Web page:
Chapter 11, Gradle in the Enterprise, introduces the support of several continuous integration tools for Gradle. We will discuss how to configure a continuous integration server to automatically invoke our Gradle build scripts.

Chapter 12, IDE Support, looks at how Gradle can generate project files for Eclipse and IntelliJ IDEA. We will also see how the IDEs support Gradle from within the IDE in order to run, for example, tasks and keep track of dependencies defined in Gradle scripts.

What you need for this book

In order to work with Gradle and the code samples in the book, we need at least a Java Development Toolkit (JDK, 1.6 or higher version), Gradle, and a good text editor. In the first chapter, we will see how to install Gradle on our computer.

Who this book is for

You are working on Java (Scala and Groovy) applications and want to use build automation to automatically compile, package, and deploy your application. You might have worked with other build automation tools, such as Maven or ANT, but this is not necessary to understand the topics in this book.


In this book, you will find a number of text styles that distinguish between different kinds of information. Here are some examples of these styles and an explanation of their meaning.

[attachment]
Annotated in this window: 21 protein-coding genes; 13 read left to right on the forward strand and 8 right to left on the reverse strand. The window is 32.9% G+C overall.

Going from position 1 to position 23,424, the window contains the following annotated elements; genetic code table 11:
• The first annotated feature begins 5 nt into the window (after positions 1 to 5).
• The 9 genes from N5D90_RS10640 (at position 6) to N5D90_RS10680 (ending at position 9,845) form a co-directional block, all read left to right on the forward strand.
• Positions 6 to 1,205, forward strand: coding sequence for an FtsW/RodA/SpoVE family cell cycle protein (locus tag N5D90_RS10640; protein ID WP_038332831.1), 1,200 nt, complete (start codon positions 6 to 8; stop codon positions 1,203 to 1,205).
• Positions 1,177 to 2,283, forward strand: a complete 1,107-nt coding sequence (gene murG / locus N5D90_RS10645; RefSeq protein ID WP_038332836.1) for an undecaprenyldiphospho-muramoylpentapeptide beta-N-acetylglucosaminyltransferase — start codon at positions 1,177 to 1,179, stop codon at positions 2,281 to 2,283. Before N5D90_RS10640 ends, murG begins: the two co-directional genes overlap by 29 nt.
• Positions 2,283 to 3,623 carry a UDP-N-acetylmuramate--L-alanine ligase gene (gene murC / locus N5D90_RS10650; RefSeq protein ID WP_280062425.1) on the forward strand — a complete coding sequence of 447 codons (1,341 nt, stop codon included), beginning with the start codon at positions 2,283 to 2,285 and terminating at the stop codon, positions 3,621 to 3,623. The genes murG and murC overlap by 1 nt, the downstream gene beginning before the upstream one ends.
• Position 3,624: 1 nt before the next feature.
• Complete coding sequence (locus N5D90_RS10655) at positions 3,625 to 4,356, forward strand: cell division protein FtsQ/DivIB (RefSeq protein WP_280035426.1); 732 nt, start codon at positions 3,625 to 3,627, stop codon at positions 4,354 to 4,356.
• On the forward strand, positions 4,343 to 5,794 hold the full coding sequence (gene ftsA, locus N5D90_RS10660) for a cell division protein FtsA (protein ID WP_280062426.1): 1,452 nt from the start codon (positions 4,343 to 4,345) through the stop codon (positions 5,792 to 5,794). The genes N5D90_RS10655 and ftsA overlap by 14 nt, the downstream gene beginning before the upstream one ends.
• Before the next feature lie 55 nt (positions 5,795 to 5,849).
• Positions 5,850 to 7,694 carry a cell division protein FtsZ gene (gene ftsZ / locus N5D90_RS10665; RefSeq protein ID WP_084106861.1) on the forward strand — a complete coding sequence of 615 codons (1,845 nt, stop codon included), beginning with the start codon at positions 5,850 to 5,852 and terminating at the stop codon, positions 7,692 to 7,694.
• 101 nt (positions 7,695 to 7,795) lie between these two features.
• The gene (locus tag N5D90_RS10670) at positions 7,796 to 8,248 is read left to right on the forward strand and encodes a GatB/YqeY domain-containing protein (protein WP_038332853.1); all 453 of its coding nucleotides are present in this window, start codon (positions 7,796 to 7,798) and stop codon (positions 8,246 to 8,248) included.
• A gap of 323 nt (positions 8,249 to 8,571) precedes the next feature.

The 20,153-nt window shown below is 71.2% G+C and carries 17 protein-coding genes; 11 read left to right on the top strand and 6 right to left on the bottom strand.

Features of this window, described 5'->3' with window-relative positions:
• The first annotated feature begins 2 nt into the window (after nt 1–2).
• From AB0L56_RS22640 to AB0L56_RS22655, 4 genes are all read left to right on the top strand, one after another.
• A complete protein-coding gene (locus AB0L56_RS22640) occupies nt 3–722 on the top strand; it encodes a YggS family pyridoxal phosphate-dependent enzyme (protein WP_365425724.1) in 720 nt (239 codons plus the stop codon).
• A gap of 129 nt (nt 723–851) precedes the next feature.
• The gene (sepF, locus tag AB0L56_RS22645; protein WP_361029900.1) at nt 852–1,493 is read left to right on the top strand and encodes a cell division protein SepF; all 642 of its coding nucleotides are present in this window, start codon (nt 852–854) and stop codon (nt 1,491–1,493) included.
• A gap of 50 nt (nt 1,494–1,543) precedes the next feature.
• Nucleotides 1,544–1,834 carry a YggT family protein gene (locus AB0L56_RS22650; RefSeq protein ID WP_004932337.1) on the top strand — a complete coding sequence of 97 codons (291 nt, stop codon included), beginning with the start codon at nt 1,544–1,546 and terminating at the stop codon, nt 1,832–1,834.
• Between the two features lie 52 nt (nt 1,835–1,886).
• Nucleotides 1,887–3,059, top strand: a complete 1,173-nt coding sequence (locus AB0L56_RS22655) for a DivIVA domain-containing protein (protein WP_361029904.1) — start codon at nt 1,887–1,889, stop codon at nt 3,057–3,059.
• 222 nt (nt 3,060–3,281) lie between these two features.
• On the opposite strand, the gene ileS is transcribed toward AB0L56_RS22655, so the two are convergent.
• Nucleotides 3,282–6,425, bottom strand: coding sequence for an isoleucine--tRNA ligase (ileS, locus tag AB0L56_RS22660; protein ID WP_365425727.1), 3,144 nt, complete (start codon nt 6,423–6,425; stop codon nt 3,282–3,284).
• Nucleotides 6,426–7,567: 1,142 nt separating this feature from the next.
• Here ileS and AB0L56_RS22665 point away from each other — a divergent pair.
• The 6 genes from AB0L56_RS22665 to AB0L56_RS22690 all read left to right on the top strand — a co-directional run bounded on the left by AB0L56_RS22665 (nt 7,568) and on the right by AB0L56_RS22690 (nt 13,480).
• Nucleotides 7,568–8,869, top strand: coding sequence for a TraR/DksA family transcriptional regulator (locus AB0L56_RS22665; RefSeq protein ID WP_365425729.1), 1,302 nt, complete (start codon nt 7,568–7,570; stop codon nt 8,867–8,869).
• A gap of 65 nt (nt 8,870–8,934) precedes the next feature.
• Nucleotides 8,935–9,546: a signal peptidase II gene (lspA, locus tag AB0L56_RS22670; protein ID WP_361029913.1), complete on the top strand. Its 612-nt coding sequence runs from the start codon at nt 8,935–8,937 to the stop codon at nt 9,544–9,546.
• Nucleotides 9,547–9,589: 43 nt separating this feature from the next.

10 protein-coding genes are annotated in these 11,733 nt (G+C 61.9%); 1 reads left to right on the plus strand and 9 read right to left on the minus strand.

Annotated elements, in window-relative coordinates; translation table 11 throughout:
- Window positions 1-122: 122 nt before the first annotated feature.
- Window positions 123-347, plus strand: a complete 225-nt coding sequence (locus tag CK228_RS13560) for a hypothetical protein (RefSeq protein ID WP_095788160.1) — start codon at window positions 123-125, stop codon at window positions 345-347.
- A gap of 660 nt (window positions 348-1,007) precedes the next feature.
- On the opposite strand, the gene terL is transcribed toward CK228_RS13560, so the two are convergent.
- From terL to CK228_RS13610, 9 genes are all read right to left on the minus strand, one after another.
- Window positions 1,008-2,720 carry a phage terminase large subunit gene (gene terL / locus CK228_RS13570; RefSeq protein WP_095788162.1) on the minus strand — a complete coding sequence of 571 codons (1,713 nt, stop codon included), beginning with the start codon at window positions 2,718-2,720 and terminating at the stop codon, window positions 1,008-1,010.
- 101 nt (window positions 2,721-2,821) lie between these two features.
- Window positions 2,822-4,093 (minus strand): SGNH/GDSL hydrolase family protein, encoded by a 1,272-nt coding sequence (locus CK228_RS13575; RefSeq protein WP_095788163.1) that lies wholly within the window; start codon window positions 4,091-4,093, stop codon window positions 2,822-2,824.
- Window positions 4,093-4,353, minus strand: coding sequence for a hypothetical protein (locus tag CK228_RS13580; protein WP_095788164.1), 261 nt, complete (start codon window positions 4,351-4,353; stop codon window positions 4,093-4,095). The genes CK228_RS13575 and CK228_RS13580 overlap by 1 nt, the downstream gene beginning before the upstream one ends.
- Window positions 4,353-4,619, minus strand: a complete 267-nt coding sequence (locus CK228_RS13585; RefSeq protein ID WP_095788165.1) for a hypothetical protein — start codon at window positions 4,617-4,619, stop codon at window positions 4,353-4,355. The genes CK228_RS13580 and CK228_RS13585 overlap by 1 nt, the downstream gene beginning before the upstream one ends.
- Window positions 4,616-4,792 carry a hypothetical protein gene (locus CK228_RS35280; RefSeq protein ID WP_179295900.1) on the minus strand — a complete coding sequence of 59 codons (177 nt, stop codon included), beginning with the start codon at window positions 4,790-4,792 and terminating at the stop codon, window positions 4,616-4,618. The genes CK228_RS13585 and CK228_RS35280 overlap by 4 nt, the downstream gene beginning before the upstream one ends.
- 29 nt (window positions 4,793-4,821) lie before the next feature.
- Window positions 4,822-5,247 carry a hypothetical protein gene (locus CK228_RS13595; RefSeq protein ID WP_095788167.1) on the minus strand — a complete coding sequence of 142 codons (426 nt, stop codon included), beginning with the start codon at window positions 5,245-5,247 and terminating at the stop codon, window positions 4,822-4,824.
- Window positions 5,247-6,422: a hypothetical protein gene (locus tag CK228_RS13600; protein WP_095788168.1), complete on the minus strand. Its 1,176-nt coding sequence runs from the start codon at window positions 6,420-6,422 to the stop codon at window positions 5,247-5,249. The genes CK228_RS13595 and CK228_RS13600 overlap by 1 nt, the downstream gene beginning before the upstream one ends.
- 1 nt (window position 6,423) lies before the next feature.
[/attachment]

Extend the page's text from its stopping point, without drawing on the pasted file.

Code words in text, database table names, folder names, filenames, file extensions, pathnames, dummy URLs, user input, and Twitter handles are shown as follows: "We can include other contexts through the use of the include directive."

A block of code is set as follows:

task helloWorld << {
   println 'Hello world.'

Any command-line input or output is written as follows:

$ gradle -v
Gradle 2.12
Build time: 2016-03-14 08:32:03 UTC
Chapter 1
[ 5 ]
 Build number: none
 Revision: b29fbb64ad6b068cb3f05f7e40dc670472129bc0
 Groovy: 2.4.4
 Ant: Apache Ant(TM) version 1.9.3 compiled on
 December23 2013
 JVM: 1.8.0_66 (Oracle Corporation 25.66-b17)
 OS: Mac OS X 10.11.3 x86_64

New terms and important words are shown in bold. Words that you see on the screen, for example, in menus or dialog boxes, appear in the text like this: "With the Gradle GUI, we have a graphical overview of the tasks in a project and we can execute them by simply clicking on the mouse."


Warnings or important notes appear in a box like this.


Tips and tricks appear like this.